I prefer to scope music for answers. And really, don’t we all tend to do that? After all, music, as — er — a “friend” of mine has written, can be the way of figuring out your insides. Can’t determine your mood? Flip through the radio or your CDs until you find the song that feels right. And if nothing fits the mood, you’re just a head case or it’s time to get new tunes.

Yes, long-time readers may have already guessed it. It’s the return of Spooning Fork! And in honor of the recent return to playing music through my iTunes player (long, boring story unless tech woes leave you breathless), this week I turn to my one of my very first iTunes music store purchases, Norah Jones and Peter Malick’s cover of the Dylan standard “Heart of Mine.”

Heart of Mine ‘Heart of Mine’ from New York City
Compared to Dylan’s own live version on the Biograph 3 CD, Norah’s take is much more intimate and introspective. Dylan sounds like a calloused, aging man at a bar, catching sight of that waitress he’s always had a weakness for. Like he’s trying to muster the resolve to be curt and rude to her when she comes over. But Norah sings like she’s lecturing the ever-treacherous heart that always drags her into one-sided, doomed affections. Gee, I wouldn’t know anything about that ...

In many ways, Norah sounds like a friend of mine, who’s recently been complaining that in his relationships with women he just needs to be on the prowl for sex — not engage them in any way that could possibly jeopardize the safety of his heart. Unsurprisingly, he’s bummed over a recent crush-gone-wrong that’s left him way more messed up than he’d like. A little matter of too many unreturned phone calls to the girl involved ... yeah.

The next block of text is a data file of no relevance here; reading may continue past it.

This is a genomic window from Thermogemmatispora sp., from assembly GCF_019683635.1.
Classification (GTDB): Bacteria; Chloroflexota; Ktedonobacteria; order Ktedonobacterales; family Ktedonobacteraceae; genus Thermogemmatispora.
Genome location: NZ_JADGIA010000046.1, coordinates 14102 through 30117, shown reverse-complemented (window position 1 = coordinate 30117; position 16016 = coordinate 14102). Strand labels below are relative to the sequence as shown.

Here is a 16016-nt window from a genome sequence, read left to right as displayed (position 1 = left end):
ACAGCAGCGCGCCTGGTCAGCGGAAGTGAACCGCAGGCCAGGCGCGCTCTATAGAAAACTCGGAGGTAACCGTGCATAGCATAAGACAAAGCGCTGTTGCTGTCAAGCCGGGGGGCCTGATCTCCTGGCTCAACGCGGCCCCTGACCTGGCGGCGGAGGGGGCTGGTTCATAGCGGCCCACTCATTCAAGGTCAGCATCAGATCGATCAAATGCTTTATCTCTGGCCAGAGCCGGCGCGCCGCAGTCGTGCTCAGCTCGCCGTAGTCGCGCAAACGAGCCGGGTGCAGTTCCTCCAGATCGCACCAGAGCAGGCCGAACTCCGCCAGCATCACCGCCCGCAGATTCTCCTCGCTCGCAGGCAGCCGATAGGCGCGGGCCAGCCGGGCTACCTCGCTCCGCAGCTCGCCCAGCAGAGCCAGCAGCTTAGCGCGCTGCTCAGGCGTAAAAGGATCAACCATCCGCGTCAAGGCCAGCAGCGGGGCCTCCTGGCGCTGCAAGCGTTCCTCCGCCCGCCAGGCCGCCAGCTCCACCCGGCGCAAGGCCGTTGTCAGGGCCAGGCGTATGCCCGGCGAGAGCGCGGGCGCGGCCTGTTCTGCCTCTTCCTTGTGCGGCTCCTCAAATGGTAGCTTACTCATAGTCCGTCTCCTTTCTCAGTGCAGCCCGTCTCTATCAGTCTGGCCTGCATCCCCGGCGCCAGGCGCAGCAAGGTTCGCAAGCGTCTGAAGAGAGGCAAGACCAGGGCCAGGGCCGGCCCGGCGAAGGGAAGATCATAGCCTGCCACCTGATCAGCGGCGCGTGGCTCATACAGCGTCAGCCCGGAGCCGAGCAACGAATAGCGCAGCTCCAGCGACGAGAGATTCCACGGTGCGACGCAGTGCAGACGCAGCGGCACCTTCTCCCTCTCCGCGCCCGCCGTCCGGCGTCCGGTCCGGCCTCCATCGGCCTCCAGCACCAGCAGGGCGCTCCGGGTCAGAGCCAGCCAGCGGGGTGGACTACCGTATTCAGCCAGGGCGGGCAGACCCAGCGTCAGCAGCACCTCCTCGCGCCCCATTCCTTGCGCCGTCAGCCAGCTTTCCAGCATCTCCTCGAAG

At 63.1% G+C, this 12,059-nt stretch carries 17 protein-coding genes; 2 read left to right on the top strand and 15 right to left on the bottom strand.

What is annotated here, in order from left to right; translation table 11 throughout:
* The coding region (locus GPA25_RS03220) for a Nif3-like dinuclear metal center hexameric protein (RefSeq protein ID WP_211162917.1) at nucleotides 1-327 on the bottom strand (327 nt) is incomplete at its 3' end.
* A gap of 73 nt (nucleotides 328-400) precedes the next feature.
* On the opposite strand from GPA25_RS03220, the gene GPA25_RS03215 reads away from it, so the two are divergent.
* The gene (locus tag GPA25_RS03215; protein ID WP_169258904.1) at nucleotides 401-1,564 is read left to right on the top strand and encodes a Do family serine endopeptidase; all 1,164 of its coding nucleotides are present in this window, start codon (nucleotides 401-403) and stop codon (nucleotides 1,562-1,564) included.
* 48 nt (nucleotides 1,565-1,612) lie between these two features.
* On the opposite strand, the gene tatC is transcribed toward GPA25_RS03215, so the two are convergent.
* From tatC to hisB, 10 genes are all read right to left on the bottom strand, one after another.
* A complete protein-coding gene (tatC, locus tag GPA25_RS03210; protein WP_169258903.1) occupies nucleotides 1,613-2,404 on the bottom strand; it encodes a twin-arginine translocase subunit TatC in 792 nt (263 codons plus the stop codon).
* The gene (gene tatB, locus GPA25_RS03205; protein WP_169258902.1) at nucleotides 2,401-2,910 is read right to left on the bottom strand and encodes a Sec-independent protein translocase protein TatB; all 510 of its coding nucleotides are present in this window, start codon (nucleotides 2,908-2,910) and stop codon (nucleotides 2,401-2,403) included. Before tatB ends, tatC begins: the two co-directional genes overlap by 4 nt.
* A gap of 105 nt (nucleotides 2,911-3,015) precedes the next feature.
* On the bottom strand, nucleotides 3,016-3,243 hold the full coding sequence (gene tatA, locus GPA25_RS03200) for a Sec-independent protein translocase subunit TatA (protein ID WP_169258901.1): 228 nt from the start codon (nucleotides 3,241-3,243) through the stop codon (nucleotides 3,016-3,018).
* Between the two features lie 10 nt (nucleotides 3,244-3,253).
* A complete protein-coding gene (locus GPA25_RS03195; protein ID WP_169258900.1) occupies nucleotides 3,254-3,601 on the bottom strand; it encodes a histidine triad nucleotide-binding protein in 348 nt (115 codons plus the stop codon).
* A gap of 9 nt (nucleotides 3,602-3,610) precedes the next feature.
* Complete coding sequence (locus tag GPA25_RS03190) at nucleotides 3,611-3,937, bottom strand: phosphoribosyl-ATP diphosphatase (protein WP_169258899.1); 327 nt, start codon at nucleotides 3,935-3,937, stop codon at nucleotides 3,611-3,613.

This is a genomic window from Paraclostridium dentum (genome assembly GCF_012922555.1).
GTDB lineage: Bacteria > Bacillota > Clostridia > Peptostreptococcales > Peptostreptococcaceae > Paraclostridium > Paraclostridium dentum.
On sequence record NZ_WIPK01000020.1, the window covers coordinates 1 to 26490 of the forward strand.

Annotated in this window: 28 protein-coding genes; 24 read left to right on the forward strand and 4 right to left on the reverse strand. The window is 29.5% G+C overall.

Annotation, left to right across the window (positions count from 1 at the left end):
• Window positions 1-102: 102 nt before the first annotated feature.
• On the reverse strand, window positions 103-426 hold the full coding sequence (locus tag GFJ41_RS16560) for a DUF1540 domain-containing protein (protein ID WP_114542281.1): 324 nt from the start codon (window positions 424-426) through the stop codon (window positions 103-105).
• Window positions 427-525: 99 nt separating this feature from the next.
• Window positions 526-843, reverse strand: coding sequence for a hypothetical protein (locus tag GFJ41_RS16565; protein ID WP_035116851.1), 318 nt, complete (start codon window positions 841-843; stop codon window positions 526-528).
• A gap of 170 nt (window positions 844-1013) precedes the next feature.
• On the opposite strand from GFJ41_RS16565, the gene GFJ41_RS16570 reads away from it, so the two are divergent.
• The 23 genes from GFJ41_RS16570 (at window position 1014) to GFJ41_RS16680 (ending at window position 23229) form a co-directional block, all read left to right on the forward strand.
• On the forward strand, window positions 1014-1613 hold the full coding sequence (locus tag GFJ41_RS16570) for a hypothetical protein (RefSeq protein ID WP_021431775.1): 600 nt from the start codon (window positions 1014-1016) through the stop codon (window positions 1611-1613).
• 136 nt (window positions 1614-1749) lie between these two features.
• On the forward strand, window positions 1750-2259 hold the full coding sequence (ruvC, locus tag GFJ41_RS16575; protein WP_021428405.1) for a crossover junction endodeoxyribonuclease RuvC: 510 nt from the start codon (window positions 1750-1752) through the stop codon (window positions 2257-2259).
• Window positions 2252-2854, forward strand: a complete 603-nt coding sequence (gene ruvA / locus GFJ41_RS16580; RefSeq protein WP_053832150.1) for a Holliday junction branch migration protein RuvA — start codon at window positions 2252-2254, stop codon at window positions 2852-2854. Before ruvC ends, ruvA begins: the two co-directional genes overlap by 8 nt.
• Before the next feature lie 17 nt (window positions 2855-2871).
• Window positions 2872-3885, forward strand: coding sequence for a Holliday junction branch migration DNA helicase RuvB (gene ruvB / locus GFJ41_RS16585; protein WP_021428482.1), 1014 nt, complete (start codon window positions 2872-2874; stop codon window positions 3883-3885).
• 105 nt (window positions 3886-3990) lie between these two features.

It’s often such a damned liability, the way our hearts get attached to things. Of course, if we couldn’t care at all, we’d never have meaningful relationships, but then because our hearts have such accursedly bad judgment we always go and get ourselves every time hurt we fall. Which for some of us is quite often. Good thing I’ve got heartguard now, good thing. Otherwise, Lord knows how I’d be doing ...

Lots of crying in the shower, blogging out my frustration with passivity (pulls stock I-could-do-no-wrong face). But I’d never do a thing like that. No way. Just musicians. You know — because they can make a quick buck that way, singing ’bout that CRAZY behavior (dramatic “jazz hands”) of people whose get outta control. Which mine never does any more ... right, Heart? Heart?

Heart ... now what’re you up to this time?!! ... I thought I told you. Not him!


Tuesday, March 08, 2005

Tech note and other news

Dahlings ... Not that this applies to many of you, but for those of you inclined to send the occasional email, please note that Anna’s domain has changed from “” to “”; same username still applies. And if that’s just too confusing, see the address information revised on my profile and wherever it may appear on this site (for the most part; certain old entries I’m not sure about). Yeah for high-speed internet! And so on. See also a new March contest, coming soon to the side-column at right.